Even if you have no small children or pets around that could tamper with your rat baiting station, a large number of rats assailing it at once could cause it to move way out of position or even tip over. Therefore, if you want to deal with your rat problem quickly and efficiently, some kind of anchoring system needs to be put in place. Check out these three ways to anchor a rat baiting station on concrete and how to choose between them.
Spreading high strength epoxy glue over the space between the baiting station and the concrete surface is the easiest and most obvious way to solve your problem. However, if you have to put the baiting station down in an area such as your garage that isn't protected from temperature swings, the glue you apply is liable to break down over time.
In general, glue is the most desirable method if you don't think the rat problem will ever come back and you don't want to leave any permanent holes in your concrete. When you're ready to remove the baiting station, simply cut at the glue layer with a knife. You can deal with the remaining glue via a chemical adhesive remover and a brush.
Though they're relatively expensive in comparison to normal screws, you don't have an option that will be more durable than concrete screws. These screws are specially designed to cling to concrete without either loosening up over time or causing the material they're embedded in to become brittle.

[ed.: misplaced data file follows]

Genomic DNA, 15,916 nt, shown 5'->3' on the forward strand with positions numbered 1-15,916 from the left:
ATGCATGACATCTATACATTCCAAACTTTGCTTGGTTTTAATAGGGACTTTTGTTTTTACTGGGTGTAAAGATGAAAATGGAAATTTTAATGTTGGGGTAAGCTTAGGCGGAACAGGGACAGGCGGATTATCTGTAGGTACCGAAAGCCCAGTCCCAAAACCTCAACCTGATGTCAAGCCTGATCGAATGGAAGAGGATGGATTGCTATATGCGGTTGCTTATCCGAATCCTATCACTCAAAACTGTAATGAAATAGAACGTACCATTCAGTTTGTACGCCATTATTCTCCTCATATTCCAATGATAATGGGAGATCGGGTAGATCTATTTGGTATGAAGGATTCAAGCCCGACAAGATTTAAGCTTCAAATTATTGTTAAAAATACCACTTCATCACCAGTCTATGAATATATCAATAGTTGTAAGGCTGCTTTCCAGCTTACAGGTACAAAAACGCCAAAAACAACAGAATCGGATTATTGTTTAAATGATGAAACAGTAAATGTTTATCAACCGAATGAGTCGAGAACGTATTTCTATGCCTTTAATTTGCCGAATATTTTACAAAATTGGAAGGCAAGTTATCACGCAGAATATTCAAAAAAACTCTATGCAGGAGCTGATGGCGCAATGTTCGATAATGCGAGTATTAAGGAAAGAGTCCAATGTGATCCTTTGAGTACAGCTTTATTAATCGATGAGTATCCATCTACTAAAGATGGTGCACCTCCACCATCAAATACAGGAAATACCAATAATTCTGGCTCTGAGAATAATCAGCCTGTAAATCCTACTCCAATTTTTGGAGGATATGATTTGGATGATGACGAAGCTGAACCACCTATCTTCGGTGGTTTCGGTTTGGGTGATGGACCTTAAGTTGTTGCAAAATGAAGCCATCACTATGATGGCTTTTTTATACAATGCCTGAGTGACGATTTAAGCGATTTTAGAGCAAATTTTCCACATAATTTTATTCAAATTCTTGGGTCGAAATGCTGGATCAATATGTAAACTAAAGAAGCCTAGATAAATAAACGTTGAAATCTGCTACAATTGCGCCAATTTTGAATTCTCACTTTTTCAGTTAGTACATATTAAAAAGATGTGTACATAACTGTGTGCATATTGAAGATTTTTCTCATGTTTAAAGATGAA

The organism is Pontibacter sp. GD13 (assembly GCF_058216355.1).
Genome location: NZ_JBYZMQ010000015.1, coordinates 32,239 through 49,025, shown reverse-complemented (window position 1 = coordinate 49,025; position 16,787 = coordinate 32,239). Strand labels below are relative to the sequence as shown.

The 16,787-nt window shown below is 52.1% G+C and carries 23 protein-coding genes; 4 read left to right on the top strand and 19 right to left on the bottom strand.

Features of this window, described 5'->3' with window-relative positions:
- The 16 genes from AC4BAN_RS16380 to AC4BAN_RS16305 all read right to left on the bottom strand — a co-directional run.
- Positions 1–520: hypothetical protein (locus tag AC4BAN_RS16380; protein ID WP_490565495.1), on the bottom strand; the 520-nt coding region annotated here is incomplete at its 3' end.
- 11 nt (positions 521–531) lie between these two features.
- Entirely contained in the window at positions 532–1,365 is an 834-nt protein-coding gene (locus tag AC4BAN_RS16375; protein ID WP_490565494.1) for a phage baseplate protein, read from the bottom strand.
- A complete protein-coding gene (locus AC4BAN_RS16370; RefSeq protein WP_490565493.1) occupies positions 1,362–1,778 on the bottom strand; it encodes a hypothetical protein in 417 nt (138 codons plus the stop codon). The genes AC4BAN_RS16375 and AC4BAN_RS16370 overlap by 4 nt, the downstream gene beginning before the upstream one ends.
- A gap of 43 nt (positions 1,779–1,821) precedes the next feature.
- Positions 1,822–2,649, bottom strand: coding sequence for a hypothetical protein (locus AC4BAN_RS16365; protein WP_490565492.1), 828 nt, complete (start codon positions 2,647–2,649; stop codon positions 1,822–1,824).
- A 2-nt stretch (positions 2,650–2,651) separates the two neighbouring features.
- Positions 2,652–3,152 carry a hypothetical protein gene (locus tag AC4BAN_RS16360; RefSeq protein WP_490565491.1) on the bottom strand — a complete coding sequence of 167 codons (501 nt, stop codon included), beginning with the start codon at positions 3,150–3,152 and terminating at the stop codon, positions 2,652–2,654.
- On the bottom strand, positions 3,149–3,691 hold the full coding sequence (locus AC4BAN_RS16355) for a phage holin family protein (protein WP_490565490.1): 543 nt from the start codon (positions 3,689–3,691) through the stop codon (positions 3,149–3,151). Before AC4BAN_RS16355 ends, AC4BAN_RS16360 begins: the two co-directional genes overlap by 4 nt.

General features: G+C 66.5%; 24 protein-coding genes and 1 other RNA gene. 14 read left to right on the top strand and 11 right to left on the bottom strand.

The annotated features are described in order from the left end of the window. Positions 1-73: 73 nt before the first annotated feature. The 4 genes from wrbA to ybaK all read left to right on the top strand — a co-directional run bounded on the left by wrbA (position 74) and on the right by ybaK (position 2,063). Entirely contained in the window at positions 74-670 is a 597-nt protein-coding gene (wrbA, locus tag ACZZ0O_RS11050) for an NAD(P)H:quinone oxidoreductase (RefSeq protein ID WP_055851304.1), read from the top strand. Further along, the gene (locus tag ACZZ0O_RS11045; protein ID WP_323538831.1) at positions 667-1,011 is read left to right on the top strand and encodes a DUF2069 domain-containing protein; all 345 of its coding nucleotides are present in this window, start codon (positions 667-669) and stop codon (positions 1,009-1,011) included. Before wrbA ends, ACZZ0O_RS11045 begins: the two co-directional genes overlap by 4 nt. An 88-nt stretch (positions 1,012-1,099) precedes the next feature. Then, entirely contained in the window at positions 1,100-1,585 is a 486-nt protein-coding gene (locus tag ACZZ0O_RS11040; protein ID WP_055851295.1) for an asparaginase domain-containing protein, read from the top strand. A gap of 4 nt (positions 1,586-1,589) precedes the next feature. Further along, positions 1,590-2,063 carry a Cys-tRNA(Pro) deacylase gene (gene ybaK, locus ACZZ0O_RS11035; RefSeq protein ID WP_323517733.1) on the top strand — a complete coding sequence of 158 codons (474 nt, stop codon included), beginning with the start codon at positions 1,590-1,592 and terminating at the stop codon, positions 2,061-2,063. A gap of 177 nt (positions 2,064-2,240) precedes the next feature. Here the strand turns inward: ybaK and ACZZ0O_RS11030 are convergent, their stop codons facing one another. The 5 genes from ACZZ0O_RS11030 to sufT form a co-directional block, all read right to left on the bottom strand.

You'll need to rent a power drill if you don't have one sitting around your home. If you don't have much experience with drills, practice a little beforehand by drilling the screws into a wooden board. Concentrate on making a perfectly straight entry into the material.
The denser the material of your baiting station is, the more useful the extra durability from a concrete screw will be for keeping down the weight. Therefore, while the screws are almost essential for a metal baiting station, another option may be considered for a station made out of plastic.
Driving Nails In With A Hammer And Punch
Though nails specialized for use in concrete aren't quite as durable as concrete screws, you won't need a power drill to anchor your baiting station. Instead, you'll only need an ordinary hammer and a small punch to transfer the weight you apply to the nail in a smooth and controlled manner.
Again, at least a little bit of practice on wood before you drive a nail into your concrete surface is a good idea. Instead of immediately hitting the nail as hard as you can, keep your punch steady and only gradually increase the force of your hammer blows. This will ensure you never hit the nail head at a bad angle and damage the hole you're making.
For professional help, contact a service like Greenleaf Organic Pest Management.Share
27 June 2016